Named Entity Recognition

Long Hoang Nguyen September 26, 2016 at 3:49 pm

I am in the group of people designing a bot conversational application Alquist in the eClub Summer Camp 2016. The intelligent bots need to understand what are people asking. The basic two problems are recognizing intent and entity from a user’s query.

My task is creating a Named Entity Recognition (NER) system for Czech. Every Machine Learning algorithm needs to be trained, therefore we had to find a suitable dataset. Luckily, the Institute for Formal and Applied Linguistics created one called CNEC3.0 ( It consists of almost 9000 sentences and a two-level hierarchy of 46 named entities. There are also embedded named entities (a person would have a first name and last name) and special tags (for foreign or misspelled words). For comparison, the English conll2003 dataset ( has only 4 categories but considerably more data. Our task is thus more difficult.

To measure improvement in the training we need to choose a metric. There are several performance metrics. Unfortunately, each published paper used a different one. They measure per entity performance (ignoring embedded named entities), structural (we compare both outside tag and embedded tags) or per_word (IBO inside-outside-begin scheme The latest paper reported an f1 score of 0.84 with all 46 tags (it is not clear if they considered embedded tags or not), using a maximum entropy classifier.

We decided first to use IBO for multiword named entities and we would only use the 8 supertypes (entities)  instead of all 46. This results in 8*2 + 1 (outside) = 17 possible tags. Then we would try two different approaches, one with Conditional Random Fields (CRF) and hand-picked feature functions (extracted from research papers).

Here is an example of an embedded named entity, where A is a special container tag, it’s not a named entity by itself:

<A<ic VYSOKÉ UČENÍ TECHNICKÉ V <gu BRNĚ>>, <gs Antonínská> <ah 548/1>, <gu Brno> <az 601 90>>

Using structural performance metric, we would have to identify the container and all inner tags too. This is very difficult for cases like BRNĚ, which is both a city by itself and a part of another named entity. It is also difficult to train a NER system like that as it requires chunking instead of going word by word.

Per-entity metric ignores the embedded tags and the container:

<ic VYSOKÉ> <ic UČENÍ> <ic TECHNICKÉ> <ic V> <ic BRNĚ> <O ,> <gs Antonínská> <ah 548/1> <O ,> <gu Brno> <az 601> <az 90>

Per-word performance uses IBO instead:

<ic_b VYSOKÉ> <ic_i UČENÍ> <ic_i TECHNICKÉ>  <ic_i V>  <ic_i BRNĚ> <O ,>  <gs_b Antonínská> <ah_b 548/1> <O ,> <gu_b Brno> <az_b 601> <az_i 90>

Per-word performance with supertags (what we use):

<i_b VYSOKÉ> <i_i UČENÍ> <i_i TECHNICKÉ>  <i_i V>  <i_i BRNĚ> <O ,>  <g_b Antonínská> <a_b 548/1> <O ,> <g_b Brno> <a_b 601> <a_i 90>

CRFs try to model the conditional probability p(Y|X) (where X is the observed sequence and Y is a sequence of labels) as a weighted sum of (usually boolean) feature functions, divided by a normalizer. Training the CRF sets the weight for every feature function.

The common features for NER are:

  • morphologic attributes (is_capitalised? suffixes, contains_numbers, etc.) – Named Entities are often capitalised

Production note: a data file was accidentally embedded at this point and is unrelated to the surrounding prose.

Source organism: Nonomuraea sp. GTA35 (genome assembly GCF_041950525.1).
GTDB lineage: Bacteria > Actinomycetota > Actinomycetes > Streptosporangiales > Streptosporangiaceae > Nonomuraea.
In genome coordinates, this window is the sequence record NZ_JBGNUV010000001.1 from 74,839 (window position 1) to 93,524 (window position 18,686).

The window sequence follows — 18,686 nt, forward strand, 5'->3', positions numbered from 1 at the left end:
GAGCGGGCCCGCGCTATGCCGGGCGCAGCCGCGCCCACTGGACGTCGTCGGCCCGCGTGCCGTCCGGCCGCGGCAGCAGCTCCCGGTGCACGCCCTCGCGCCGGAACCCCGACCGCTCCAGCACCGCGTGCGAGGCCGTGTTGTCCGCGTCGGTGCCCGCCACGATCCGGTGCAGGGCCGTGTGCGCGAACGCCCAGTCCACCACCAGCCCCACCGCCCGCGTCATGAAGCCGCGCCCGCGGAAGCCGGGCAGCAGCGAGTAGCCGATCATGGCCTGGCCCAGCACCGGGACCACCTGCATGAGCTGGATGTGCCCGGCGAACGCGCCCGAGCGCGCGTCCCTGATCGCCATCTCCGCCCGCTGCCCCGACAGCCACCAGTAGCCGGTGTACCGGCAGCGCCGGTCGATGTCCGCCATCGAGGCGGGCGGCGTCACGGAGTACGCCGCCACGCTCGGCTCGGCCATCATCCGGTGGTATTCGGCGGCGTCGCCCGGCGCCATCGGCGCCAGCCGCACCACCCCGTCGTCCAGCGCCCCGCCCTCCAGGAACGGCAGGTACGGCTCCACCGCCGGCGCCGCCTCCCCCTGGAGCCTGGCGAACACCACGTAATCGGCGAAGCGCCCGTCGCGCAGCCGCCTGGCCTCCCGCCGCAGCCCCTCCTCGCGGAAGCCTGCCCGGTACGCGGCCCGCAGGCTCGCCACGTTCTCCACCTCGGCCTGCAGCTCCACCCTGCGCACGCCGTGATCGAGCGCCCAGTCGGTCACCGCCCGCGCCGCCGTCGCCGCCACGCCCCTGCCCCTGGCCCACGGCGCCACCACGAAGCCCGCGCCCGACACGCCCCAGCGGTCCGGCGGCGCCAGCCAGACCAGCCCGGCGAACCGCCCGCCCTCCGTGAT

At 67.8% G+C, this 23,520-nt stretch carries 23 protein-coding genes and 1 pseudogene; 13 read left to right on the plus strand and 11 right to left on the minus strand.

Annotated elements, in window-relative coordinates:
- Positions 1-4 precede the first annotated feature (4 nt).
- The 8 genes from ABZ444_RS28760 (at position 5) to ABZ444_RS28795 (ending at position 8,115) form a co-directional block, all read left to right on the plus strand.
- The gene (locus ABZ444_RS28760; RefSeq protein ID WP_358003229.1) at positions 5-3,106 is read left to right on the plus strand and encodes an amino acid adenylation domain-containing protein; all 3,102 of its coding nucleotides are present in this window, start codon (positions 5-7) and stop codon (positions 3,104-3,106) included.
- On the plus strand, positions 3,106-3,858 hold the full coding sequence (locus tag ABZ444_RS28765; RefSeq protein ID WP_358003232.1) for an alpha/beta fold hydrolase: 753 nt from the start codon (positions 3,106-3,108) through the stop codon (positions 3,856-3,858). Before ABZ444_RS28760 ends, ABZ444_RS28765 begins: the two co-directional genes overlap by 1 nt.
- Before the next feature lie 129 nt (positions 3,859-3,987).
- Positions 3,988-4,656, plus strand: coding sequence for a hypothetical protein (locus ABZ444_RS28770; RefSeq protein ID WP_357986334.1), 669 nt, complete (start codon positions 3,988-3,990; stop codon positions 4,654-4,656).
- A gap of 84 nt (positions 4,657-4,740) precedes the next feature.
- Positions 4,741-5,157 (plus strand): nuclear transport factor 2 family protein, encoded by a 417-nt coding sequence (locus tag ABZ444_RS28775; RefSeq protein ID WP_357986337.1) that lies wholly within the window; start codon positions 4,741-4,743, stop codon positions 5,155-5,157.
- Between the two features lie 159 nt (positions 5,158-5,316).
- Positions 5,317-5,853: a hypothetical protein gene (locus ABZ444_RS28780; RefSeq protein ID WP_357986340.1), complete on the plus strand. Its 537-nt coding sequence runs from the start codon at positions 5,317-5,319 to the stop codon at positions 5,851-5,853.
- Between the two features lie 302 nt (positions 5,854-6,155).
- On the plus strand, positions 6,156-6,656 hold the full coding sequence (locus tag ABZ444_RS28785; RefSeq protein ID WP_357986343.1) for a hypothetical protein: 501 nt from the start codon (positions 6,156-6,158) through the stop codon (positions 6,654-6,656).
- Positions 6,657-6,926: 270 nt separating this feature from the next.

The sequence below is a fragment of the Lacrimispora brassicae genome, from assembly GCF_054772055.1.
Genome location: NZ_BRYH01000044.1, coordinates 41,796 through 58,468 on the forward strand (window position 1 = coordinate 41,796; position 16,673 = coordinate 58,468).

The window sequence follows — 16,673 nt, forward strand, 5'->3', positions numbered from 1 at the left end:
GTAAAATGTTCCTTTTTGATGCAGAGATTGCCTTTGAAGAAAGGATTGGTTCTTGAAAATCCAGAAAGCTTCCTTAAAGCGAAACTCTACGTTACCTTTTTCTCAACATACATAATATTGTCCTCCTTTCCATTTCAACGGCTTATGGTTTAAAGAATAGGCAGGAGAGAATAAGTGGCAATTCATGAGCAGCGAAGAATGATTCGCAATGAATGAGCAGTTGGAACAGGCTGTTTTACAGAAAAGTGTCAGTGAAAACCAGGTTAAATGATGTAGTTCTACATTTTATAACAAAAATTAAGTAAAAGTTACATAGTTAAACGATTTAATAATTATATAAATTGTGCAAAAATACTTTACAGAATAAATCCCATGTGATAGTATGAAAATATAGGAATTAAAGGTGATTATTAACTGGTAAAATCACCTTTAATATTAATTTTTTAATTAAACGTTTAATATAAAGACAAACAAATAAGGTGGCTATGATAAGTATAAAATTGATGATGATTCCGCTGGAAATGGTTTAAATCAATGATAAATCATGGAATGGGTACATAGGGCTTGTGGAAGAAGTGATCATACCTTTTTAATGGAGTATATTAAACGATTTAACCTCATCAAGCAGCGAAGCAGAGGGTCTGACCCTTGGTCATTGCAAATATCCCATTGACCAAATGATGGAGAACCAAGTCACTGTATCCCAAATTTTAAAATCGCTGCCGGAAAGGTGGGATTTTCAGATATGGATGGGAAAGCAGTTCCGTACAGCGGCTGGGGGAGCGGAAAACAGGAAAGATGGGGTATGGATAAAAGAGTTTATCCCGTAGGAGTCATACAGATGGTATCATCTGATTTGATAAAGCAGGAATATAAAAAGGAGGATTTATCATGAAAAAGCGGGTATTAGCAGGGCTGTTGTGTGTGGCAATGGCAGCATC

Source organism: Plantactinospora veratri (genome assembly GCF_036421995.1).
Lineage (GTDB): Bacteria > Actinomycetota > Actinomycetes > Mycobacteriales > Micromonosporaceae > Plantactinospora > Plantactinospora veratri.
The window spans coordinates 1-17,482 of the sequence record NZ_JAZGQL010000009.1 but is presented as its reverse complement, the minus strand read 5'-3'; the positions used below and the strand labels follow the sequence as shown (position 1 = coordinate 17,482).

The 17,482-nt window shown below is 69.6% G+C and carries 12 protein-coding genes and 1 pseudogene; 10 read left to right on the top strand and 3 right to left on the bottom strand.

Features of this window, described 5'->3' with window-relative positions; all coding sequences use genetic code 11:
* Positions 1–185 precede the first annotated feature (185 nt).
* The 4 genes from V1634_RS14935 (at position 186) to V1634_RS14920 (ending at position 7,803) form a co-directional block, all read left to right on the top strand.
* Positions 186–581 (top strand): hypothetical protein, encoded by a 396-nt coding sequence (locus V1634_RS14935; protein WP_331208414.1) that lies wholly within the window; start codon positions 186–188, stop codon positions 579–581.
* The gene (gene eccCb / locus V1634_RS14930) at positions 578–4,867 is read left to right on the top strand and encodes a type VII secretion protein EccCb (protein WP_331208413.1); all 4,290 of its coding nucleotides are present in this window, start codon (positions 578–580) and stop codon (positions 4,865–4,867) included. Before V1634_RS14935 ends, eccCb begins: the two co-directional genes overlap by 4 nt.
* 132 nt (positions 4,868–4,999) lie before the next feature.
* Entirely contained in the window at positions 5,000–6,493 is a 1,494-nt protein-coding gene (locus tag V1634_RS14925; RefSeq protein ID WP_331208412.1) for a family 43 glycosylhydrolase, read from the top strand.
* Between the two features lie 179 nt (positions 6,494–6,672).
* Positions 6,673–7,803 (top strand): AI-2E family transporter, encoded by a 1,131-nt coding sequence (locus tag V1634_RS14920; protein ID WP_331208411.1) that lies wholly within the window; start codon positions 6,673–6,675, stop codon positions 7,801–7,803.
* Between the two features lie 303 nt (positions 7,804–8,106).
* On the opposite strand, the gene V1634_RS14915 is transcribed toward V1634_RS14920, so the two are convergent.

• POS tags – We can sometimes deduce the named entity given the sentence structure
  • Bag of words
  • Gazetteers – usually a list of named entities, geolocation/names/organisations
  • Brown Clusters – Brown Clustering is a hierarchical clustering scheme that begins with each word being its own cluster. Then the clusters which cause the smallest loss in global mutual information get merged. This can be seen as a binary tree or a sequence of merges. It results in a binary string for every word. (cat could have 1010, dog 1011) We can take substrings of the code to have different granularities. (in other words, cut the hierarchical clustering at different levels) We used brown-clusters because word-embeddings are very difficult to encode in a CRF. We computed brown-clusters on a dump of Czech Wikipedia.

Examples of feature functions:

  • f(sentence, index, current_word, previous_word) = 1 iff current_word = York and previous_word = New
  • f(sentence, index, current_word, previous_word) = 1 iff is_capitalised(current_word)
  • f(sentence, index, current_word, previous_word) = 1 iff is_NOUN(current_word) and is_VERB(previous_word)


Thanks to the way feature functions are defined, we can also encode feature in a window around the word, for example, we can encode the previous and next POS tags in a feature functions. This gives CRFs a greater modelling power than HMMs, which can only look back one state due to the Markov assumption. The CRF feature functions can ask global questions about the sentence.

Using CRF, the described feature functions we have so far achieved for 17 tags the f1(micro) score 0.925.The further step is improving the accuracy. We plan to experiment with the tags based on the current state of the art algorithms. A large problem we want to attack is how to deal with the morphological richness of Czech. It creates a problem with both embeddings and gazetteers too. Currently, we frequently could not find the specific form of a word in the embedding dictionary/gazetteer, which requires applying lemmatizer or stemmer.

Link to GitHub repository: